Whether it's because they're looking for an outlet to vent pent-up frustrations or because they see -- and treat -- the social network like a big brother in which they can confide troubling emotions, many people demonstrate worrisome behavior on Facebook. Now the website has teamed up with U.K.-based Samaritans, a group that is focused on suicide prevention, so that users across the U.K. can easily report this behavior when they come across it.
"Through the popularity of Facebook, we are harnessing the power of friendship so people can get help. As a friend you are better placed to know whether someone close to you is struggling to cope or even feeling suicidal," Chief Executive of Samaritans Catherine Johnstone said in the press release. "We want to remind people that if a friend says that life isn't worth living, they should always be taken seriously. Facebook is a part of daily life for so many of us and we must make sure that people online have support when they need it."
Facebook will decide whether to alert authorities or have Samaritans contact the owner of the profile in question if another user contacts them with concerns. The URL of the comment in question, full name of the user and any details about the networks they belong to are necessary to file a report to prevent hoaxes. While Samaritans operates in the U.K., it is part of an international organization called Befrienders Worldwide, suggesting that this program could be extended internationally. In the U.S., users who report questionable posts are encouraged to call the National Suicide Prevention Lifeline, and when appropriate, Facebook contacts Lifeline, and they forward the information to the appropriate local suicide prevention center.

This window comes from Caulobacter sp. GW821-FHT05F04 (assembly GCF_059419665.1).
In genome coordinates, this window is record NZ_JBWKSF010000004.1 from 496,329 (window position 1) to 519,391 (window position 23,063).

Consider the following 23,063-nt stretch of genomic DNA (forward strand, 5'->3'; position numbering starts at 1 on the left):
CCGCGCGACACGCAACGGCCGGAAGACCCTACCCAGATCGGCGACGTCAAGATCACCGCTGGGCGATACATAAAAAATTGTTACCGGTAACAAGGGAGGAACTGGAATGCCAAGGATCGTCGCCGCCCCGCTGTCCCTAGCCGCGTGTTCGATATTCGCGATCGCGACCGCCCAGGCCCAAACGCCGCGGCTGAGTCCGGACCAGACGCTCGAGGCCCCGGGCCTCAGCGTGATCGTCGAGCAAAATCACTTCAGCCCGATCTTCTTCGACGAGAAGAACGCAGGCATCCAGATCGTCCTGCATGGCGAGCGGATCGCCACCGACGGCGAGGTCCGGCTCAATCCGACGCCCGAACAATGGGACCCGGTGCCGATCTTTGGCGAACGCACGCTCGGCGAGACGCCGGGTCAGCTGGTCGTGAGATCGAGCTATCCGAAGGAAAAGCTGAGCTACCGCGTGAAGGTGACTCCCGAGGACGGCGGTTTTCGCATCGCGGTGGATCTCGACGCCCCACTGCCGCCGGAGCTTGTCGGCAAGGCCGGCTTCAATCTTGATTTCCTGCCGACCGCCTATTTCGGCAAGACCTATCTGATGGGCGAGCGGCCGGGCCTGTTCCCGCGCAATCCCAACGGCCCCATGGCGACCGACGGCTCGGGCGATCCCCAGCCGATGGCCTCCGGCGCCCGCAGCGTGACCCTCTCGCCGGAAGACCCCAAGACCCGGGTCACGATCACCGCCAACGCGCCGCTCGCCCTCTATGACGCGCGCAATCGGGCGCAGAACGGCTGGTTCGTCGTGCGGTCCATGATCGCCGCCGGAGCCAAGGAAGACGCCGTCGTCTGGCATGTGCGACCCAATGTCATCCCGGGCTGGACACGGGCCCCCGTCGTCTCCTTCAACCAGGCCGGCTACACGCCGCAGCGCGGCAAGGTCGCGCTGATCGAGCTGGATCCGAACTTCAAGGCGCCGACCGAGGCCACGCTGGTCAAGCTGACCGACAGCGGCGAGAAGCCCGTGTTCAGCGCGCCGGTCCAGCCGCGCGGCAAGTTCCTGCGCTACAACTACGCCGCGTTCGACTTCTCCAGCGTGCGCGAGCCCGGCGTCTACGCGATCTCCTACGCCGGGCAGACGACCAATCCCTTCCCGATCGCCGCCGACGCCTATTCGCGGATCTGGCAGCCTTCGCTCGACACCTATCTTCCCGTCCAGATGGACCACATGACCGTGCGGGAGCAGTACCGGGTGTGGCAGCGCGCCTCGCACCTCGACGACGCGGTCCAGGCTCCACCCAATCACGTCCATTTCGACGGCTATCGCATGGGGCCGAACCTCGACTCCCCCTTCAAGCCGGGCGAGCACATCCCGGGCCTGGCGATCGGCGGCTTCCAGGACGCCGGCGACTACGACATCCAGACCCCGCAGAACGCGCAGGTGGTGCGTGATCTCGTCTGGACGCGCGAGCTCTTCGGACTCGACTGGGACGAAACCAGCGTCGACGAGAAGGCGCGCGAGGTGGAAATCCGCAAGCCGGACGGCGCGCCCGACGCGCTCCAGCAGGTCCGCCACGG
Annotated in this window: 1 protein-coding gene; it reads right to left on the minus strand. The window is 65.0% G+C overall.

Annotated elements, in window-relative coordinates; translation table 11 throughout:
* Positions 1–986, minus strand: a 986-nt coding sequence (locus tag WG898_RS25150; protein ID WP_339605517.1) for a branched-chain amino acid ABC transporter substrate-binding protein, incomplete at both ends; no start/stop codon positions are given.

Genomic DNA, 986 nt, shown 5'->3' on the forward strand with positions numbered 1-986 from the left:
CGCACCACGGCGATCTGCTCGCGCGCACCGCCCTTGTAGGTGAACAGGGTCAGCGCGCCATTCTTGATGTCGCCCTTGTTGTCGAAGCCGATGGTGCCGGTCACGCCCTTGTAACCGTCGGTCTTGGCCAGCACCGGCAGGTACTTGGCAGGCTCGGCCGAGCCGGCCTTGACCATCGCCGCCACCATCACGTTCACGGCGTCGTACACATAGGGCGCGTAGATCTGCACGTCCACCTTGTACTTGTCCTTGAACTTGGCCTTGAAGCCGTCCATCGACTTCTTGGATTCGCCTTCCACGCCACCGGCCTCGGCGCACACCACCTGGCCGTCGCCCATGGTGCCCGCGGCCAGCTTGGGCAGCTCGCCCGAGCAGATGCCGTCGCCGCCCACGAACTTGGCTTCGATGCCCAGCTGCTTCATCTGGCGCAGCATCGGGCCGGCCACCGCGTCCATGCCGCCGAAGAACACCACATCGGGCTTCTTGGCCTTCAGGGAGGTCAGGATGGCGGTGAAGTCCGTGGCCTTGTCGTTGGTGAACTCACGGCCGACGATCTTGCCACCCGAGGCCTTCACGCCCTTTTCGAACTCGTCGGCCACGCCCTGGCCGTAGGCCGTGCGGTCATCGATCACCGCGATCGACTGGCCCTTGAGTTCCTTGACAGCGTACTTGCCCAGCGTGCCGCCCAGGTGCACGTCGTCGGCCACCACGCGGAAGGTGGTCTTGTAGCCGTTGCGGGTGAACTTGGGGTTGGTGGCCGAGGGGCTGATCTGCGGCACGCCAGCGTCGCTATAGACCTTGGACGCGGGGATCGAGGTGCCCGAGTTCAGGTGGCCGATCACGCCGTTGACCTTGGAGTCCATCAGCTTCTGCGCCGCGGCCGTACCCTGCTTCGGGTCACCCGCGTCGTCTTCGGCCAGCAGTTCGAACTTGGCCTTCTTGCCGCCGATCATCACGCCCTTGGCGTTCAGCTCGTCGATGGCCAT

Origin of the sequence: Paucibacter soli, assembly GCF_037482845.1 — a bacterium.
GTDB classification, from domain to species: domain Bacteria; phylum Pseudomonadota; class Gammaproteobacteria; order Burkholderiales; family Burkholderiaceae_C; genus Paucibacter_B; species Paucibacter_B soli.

Read the full story at Time's Techland.
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